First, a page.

See also:

http://www.livescience.com/51598-marine-aerosols-clouds-climate-change.html

Extract: "Since the aerosols are difficult to distinguish when viewed from space, the researchers used models that tracked the compound dimethyl sulfide, which is released by phytoplankton and turns into a sulfate aerosol in the atmosphere. They also designed a model that included simulations of the process by which salty water known as "sea spray" is enriched with organic matter produced by phytoplankton (essentially, phytoplankton poop).
Not all aerosols attract water droplets, said Susannah Burrows, the other lead author of the study and a climate scientist at the Department of Energy's Pacific Northwest National Laboratory. Although most aerosols are carried up by the same atmospheric circulation patterns, their chemical and physical properties determine whether or not they become "cloud condensation nuclei," which are the points around which droplets form before they become cloud droplets.
Smaller aerosols may have a harder time attracting water droplets than do larger ones, Burrows said. Solubility also plays a role in determining how easily the aerosol will take up water vapor from the atmosphere. Sea salt is very soluble and "likes to suck up water vapor from the atmosphere, so organic particles are less effective cloud-condensation nuclei than salt," Burrows told Live Science.
The researchers found that they could predict the observed concentration of cloud droplets with their model. The results were "interesting in a climate sense, because the amount of sunlight that is being reflected by these clouds is to some extent determined by the number of cloud droplets," McCoy told Live Science.
The scientists calculated the amount of light reflected by the clouds and determined that "it ends up being a 60 percent increase in cloud droplets throughout the year, doubling in summer, when the phytoplankton are most active, translating to a 4-watt-per-meter-squared increase in reflected sunlight, and 10-watt-per-meter-squared increase during the summer," McCoy said."
“It is not the strongest or the most intelligent who will survive but those who can best manage change.”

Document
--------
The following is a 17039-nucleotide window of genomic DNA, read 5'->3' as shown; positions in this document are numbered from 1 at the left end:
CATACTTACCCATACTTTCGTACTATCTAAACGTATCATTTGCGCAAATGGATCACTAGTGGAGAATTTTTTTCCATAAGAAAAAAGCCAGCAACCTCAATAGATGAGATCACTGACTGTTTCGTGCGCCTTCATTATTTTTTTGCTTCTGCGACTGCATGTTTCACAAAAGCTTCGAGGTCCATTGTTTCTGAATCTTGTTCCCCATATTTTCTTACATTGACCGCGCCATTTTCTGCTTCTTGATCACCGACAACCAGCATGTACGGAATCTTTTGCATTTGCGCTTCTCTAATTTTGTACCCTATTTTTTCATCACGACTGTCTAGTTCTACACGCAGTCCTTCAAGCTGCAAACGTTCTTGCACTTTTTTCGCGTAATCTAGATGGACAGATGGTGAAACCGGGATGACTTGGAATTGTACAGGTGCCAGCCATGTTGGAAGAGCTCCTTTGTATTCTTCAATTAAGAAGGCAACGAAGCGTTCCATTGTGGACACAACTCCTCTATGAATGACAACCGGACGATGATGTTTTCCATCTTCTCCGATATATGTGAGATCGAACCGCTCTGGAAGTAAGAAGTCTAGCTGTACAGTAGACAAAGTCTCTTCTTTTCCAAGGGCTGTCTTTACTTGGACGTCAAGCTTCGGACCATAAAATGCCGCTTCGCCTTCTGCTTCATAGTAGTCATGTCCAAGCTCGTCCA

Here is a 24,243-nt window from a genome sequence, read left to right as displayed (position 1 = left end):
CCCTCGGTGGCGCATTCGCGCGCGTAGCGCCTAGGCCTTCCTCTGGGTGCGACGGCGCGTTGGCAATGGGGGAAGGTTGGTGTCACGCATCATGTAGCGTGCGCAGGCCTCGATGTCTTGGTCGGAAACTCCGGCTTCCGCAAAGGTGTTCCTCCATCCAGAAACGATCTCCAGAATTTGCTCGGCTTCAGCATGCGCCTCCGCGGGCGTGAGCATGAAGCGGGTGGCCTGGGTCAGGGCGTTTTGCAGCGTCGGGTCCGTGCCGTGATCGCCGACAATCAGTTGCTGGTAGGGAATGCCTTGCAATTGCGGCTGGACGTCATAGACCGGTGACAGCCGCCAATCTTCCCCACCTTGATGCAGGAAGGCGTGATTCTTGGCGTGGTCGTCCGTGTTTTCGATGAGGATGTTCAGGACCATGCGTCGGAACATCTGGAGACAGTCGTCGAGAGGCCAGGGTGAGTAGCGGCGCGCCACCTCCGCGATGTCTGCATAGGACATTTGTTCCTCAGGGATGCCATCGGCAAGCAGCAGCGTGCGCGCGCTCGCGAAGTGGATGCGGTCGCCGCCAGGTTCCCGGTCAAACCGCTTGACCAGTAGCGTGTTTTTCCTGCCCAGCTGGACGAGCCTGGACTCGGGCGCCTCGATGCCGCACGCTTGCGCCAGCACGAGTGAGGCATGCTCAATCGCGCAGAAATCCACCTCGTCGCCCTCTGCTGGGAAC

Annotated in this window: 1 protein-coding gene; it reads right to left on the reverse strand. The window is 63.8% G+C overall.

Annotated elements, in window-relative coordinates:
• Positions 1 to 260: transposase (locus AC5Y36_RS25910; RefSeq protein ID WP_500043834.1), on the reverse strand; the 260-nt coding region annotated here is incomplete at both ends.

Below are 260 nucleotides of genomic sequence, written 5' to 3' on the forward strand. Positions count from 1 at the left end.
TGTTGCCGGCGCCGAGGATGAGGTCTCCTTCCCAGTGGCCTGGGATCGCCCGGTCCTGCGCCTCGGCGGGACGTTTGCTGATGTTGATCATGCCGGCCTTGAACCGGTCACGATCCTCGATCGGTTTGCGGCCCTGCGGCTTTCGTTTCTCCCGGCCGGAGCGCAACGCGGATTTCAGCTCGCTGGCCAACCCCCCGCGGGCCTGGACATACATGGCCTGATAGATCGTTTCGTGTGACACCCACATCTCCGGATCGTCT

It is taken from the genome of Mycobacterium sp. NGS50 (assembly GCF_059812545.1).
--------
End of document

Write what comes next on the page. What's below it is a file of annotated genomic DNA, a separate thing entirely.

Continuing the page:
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AbruptSLR

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Re: The Science of Aerosols
« Reply #5 on: September 07, 2015, 12:11:42 AM »
The following two linked references point out that forests emit large quantities of volatile organic compounds (VOCs) to the atmosphere. Their condensable oxidation products can form secondary organic aerosol, a significant and ubiquitous component of atmospheric aerosol, which is known to affect the Earth’s radiation balance by scattering solar radiation and by acting as cloud condensation nuclei, and thus act as a negative feedback mechanism.

It is not pointed out in either of the two following linked references that as current estimates of "climate sensitivity" do not include this negative feedback; in order for Global Circulation Models, GCM's including this negative feedback to match historical records they will need to utilize higher effective "climate sensitivity" values; which should resulting in higher projections of global temperature increase, if plant growth/activity does not keep pace with the rate of future green house gas, GHC, emissions.

Mikael Ehn, Joel A. Thornton, Einhard Kleist, Mikko Sipilä, Heikki Junninen, Iida Pullinen, Monika Springer, Florian Rubach, Ralf Tillmann, Ben Lee, Felipe Lopez-Hilfiker, Stefanie Andres, Ismail-Hakki Acir, Matti Rissanen, Tuija Jokinen, Siegfried Schobesberger, Juha Kangasluoma, Jenni Kontkanen, Tuomo Nieminen, Theo Kurtén, Lasse B. Nielsen, Solvejg Jørgensen, Henrik G. Kjaergaard, Manjula Canagaratna, Miikka Dal Maso et al (2014), " A large source of low-volatility secondary organic aerosol", Nature, 506, 476–479, doi:10.1038/nature13032


http://www.nature.com/nature/journal/v506/n7489/full/nature13032.html

Also, see:
http://www.bbc.com/news/science-environment-26340038